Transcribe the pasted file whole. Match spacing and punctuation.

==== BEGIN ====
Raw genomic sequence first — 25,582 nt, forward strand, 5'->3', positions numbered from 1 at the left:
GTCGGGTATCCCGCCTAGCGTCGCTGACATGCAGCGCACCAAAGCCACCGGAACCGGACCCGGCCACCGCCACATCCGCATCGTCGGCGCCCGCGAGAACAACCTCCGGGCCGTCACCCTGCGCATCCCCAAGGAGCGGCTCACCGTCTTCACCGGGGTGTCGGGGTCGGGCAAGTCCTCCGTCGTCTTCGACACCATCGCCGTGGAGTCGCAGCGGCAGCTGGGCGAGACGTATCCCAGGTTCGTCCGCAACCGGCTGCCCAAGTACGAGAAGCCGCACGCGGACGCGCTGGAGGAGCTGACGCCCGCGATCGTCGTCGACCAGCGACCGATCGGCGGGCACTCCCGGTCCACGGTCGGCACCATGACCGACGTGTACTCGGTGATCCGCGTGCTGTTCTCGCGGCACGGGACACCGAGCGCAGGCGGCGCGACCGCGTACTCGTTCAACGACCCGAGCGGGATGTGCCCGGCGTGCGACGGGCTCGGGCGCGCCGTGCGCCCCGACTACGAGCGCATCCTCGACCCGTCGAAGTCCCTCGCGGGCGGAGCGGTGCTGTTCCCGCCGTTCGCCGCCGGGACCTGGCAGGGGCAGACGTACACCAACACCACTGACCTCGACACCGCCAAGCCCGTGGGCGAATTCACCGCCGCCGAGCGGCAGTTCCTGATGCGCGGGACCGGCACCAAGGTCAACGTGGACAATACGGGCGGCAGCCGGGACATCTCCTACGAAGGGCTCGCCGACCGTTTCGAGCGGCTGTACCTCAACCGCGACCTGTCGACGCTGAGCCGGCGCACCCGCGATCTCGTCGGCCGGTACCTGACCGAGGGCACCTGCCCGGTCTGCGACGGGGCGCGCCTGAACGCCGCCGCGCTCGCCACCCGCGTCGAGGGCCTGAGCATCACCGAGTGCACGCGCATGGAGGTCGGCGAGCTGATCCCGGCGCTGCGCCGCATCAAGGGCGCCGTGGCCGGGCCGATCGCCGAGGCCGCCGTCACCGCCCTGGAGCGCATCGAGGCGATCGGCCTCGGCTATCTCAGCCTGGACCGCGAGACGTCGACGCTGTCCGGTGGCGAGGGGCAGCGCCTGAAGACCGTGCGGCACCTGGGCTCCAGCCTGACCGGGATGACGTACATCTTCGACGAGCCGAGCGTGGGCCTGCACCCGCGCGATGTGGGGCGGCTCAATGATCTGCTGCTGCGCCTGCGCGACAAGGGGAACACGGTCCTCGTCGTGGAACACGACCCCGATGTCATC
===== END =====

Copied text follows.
Raw genomic sequence first — 25,582 nt, forward strand, 5'->3', positions numbered from 1 at the left:
GTCGGGTATCCCGCCTAGCGTCGCTGACATGCAGCGCACCAAAGCCACCGGAACCGGACCCGGCCACCGCCACATCCGCATCGTCGGCGCCCGCGAGAACAACCTCCGGGCCGTCACCCTGCGCATCCCCAAGGAGCGGCTCACCGTCTTCACCGGGGTGTCGGGGTCGGGCAAGTCCTCCGTCGTCTTCGACACCATCGCCGTGGAGTCGCAGCGGCAGCTGGGCGAGACGTATCCCAGGTTCGTCCGCAACCGGCTGCCCAAGTACGAGAAGCCGCACGCGGACGCGCTGGAGGAGCTGACGCCCGCGATCGTCGTCGACCAGCGACCGATCGGCGGGCACTCCCGGTCCACGGTCGGCACCATGACCGACGTGTACTCGGTGATCCGCGTGCTGTTCTCGCGGCACGGGACACCGAGCGCAGGCGGCGCGACCGCGTACTCGTTCAACGACCCGAGCGGGATGTGCCCGGCGTGCGACGGGCTCGGGCGCGCCGTGCGCCCCGACTACGAGCGCATCCTCGACCCGTCGAAGTCCCTCGCGGGCGGAGCGGTGCTGTTCCCGCCGTTCGCCGCCGGGACCTGGCAGGGGCAGACGTACACCAACACCACTGACCTCGACACCGCCAAGCCCGTGGGCGAATTCACCGCCGCCGAGCGGCAGTTCCTGATGCGCGGGACCGGCACCAAGGTCAACGTGGACAATACGGGCGGCAGCCGGGACATCTCCTACGAAGGGCTCGCCGACCGTTTCGAGCGGCTGTACCTCAACCGCGACCTGTCGACGCTGAGCCGGCGCACCCGCGATCTCGTCGGCCGGTACCTGACCGAGGGCACCTGCCCGGTCTGCGACGGGGCGCGCCTGAACGCCGCCGCGCTCGCCACCCGCGTCGAGGGCCTGAGCATCACCGAGTGCACGCGCATGGAGGTCGGCGAGCTGATCCCGGCGCTGCGCCGCATCAAGGGCGCCGTGGCCGGGCCGATCGCCGAGGCCGCCGTCACCGCCCTGGAGCGCATCGAGGCGATCGGCCTCGGCTATCTCAGCCTGGACCGCGAGACGTCGACGCTGTCCGGTGGCGAGGGGCAGCGCCTGAAGACCGTGCGGCACCTGGGCTCCAGCCTGACCGGGATGACGTACATCTTCGACGAGCCGAGCGTGGGCCTGCACCCGCGCGATGTGGGGCGGCTCAATGATCTGCTGCTGCGCCTGCGCGACAAGGGGAACACGGTCCTCGTCGTGGAACACGACCCCGATGTCATC